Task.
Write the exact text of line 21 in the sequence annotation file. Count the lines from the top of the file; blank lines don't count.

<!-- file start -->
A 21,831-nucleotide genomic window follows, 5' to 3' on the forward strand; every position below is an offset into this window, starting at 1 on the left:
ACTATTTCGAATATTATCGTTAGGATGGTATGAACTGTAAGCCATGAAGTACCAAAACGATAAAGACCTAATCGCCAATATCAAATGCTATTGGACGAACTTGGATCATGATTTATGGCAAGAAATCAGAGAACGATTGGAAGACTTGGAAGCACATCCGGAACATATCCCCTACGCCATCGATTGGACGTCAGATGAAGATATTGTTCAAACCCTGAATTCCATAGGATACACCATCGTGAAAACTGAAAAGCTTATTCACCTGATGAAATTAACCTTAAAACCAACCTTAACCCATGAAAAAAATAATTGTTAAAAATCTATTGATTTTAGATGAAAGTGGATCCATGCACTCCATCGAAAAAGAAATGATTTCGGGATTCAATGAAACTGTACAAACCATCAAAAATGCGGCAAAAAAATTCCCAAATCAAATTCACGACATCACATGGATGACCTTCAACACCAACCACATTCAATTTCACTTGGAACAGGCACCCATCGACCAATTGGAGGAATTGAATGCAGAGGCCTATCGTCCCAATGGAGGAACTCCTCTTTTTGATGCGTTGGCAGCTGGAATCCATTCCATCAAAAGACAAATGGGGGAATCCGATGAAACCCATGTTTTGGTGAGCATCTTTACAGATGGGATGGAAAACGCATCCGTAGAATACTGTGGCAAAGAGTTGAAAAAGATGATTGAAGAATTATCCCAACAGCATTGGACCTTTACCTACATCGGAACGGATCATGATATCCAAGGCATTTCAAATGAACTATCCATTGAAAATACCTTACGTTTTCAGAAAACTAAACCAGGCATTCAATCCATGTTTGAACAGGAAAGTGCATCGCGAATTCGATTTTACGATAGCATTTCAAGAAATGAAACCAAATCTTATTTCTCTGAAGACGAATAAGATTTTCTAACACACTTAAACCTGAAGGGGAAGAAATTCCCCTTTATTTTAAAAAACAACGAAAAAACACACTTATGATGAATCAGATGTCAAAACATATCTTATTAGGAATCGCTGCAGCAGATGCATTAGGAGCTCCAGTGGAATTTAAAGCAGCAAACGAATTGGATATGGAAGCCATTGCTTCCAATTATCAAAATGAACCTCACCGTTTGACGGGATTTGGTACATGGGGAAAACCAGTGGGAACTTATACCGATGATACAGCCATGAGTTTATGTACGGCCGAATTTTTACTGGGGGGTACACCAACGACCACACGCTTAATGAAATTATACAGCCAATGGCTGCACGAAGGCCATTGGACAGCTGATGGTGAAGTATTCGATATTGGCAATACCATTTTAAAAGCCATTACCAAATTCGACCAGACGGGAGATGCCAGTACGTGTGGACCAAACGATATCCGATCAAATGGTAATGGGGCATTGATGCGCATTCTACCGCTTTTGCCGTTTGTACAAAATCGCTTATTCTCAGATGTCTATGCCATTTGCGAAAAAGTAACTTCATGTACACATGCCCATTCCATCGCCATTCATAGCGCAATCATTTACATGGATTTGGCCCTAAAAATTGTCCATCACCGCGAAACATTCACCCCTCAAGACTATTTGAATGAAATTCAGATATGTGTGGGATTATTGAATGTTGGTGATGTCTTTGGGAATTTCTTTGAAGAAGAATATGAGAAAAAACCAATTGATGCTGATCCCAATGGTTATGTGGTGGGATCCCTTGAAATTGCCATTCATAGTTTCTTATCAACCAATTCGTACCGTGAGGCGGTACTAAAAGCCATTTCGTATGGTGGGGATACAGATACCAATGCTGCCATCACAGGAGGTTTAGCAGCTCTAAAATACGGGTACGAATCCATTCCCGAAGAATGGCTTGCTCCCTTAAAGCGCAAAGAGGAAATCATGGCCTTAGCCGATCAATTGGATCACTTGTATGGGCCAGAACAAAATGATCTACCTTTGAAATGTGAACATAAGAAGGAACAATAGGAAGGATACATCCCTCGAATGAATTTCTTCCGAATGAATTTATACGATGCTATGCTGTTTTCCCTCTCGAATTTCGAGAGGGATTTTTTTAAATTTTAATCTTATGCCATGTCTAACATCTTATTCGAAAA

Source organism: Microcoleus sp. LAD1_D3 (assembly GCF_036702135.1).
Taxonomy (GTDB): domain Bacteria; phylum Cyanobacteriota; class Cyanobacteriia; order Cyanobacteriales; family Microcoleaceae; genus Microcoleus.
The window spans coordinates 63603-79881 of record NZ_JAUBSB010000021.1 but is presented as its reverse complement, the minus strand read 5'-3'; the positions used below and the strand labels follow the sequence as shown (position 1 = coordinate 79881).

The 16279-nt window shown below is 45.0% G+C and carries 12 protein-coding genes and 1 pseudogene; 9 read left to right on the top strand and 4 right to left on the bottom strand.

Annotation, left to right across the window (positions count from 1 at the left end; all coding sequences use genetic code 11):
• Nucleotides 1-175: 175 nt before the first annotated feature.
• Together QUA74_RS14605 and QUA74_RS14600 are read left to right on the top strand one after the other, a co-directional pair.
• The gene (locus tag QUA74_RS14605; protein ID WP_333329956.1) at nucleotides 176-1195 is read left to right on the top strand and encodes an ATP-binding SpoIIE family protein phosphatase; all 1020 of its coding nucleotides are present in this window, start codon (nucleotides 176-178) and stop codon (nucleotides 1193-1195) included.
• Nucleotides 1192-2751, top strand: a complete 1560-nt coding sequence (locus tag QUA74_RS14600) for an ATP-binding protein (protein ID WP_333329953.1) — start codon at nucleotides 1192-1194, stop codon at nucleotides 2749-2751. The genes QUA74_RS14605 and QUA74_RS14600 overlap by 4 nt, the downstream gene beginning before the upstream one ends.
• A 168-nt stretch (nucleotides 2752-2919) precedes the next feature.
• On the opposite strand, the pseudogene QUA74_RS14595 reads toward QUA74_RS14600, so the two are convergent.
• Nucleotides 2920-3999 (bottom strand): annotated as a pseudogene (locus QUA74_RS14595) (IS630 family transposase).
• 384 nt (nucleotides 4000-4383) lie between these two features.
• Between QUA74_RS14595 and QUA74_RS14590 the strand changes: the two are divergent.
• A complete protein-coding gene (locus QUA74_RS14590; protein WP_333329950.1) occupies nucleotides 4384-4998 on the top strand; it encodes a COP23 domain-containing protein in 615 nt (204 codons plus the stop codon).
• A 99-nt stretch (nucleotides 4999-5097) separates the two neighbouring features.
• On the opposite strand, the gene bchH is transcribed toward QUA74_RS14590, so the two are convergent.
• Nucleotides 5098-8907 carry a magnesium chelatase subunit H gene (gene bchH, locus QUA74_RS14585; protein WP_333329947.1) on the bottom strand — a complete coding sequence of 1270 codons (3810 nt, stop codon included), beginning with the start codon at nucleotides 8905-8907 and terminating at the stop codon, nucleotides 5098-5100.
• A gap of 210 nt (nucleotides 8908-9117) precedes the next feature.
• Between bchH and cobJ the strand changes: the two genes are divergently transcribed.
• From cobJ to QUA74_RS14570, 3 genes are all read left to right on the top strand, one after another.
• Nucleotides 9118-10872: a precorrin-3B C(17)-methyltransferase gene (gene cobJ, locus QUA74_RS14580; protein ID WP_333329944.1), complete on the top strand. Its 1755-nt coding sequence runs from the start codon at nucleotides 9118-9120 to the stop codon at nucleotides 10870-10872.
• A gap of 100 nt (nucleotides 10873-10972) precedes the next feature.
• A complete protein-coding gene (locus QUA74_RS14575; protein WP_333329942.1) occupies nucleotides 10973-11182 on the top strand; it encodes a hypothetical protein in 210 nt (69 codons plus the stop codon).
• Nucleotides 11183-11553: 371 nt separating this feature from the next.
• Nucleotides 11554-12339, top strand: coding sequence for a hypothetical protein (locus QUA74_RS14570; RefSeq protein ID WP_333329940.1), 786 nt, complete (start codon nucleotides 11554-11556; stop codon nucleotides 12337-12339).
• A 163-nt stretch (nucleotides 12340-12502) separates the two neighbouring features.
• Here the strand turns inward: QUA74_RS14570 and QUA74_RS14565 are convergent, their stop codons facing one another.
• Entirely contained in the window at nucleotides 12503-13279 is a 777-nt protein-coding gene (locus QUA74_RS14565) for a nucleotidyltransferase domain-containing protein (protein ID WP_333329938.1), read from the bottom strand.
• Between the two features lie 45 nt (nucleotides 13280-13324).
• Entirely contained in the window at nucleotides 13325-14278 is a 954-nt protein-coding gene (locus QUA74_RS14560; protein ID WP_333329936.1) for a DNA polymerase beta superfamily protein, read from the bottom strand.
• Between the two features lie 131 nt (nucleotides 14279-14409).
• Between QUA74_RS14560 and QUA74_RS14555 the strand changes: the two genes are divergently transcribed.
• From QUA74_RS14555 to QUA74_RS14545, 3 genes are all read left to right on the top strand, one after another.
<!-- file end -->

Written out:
• A gap of 210 nt (nucleotides 8908-9117) precedes the next feature.